You wake up in the morning, you open your eyes, and you start to have experiences. These experiences may be very ordinary — your cat jumps on your chest on her way to her food bowl, you fry an egg — or you can learn something that cracks your entire world open.
I’ve been thinking about this a lot lately — that the need to function and be sane in this world requires us to filter out almost all the sensory information we receive. We make our mental maps, we basically follow them, and this is how it should be.
The really way-out-of-the-ordinary we note and respond to, but the little bits of ambiguous evidence that could actually point to the fissures leading to the world to crack open…those are discarded along with most of the rest of the actually unimportant. This is what Virginia Woolf called “the cotton wool of daily life.”
In fact, daily life isn’t anything close to cotton wool, but if we saw everything that there is to see, we’d be off rocking in a corner or loading our pockets with stones lickety-damned-split.
Still, I think it’s better to be awake than asleep, better to see what’s there, better to know the world is ending if it has to do that.
One way to pierce the cotton wool, at least visually, is to learn to draw. This has been my project these past few months, and I have a long way to go.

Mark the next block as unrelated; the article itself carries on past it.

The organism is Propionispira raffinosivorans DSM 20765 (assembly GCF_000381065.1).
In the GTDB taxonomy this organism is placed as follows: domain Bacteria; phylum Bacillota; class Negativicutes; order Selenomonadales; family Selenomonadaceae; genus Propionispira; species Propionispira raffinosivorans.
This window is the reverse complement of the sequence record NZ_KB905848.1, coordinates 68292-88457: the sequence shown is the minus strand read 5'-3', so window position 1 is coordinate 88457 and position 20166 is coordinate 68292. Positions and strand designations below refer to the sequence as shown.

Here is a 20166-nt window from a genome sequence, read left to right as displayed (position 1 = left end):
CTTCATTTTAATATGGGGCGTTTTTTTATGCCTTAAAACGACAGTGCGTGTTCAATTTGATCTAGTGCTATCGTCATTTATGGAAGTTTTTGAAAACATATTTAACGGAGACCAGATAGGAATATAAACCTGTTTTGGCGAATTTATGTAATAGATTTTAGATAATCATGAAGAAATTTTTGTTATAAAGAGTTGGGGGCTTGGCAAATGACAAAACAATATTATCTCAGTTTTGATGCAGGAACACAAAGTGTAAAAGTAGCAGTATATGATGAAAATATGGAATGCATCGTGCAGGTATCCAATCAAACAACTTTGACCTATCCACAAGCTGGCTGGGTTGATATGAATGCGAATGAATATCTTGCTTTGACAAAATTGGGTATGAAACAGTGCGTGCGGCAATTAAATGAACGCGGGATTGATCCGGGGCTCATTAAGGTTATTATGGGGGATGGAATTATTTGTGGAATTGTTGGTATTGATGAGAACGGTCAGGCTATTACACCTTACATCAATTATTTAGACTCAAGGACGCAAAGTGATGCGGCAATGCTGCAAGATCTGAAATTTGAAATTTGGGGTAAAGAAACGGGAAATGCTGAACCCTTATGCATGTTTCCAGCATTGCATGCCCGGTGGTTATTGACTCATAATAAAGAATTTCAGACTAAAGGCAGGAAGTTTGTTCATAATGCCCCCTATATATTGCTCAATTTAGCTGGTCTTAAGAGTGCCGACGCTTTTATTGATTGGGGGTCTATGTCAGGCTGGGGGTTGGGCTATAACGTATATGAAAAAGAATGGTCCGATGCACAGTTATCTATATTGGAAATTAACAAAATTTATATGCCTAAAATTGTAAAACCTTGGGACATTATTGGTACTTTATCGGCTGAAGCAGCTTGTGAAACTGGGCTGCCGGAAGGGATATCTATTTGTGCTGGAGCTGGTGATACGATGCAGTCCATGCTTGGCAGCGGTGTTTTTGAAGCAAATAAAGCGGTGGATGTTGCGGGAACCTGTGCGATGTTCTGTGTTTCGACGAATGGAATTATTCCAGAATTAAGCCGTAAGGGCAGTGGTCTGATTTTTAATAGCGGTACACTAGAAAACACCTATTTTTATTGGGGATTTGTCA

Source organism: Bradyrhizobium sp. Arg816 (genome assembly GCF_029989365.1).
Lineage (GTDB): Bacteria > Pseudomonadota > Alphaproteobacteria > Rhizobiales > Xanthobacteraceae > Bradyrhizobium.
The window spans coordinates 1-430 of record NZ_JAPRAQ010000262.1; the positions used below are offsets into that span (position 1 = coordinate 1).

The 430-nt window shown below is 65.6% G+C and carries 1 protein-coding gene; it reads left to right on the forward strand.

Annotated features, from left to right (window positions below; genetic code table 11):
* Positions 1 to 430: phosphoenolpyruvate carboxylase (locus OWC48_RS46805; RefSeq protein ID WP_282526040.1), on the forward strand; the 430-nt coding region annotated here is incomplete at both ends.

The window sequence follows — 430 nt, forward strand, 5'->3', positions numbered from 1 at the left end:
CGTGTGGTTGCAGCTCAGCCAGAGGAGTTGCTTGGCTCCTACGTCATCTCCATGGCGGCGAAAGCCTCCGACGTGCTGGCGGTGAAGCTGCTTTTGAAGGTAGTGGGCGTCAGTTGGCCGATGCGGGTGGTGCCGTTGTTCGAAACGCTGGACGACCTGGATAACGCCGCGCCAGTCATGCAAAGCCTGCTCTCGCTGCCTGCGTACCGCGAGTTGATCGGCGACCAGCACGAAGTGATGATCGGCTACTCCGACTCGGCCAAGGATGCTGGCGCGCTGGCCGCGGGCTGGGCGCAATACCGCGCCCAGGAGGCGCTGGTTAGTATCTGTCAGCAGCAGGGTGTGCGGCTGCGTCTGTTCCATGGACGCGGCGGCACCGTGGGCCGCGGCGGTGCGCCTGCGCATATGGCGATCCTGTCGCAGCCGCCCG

Let me say now, there is nothing as humbling as learning to draw as an adult, realizing that my hand refuses to follow my eye. Some of that is just my brain making its new connections, and I can feel them forming slowly in my brain.
But I’ve also been struck by the deeper issue here. People who really know drawing have explained to me that being able to copy what you see is not really the issue. It’s about first see what’s actually there, specifically instead of generally. Not just summarizing: cat, chair, egg. But getting very specific about the black cat with the three legs and the heart condition, the chair that swivels, the brown egg.
And then it’s about interpreting what you see, understanding that drawing is putting marks on a surface to represent experience and more of an investigation of what you’re observing.
I copied this into my sketchbook the other day, from a book by Ron Bowen called Drawing Masterclass.
Our sense of the way we understand is that a kind of form shapes itself around our experience, in which all our observations make sense.
Drawing is the attempt to capture that form, and that context.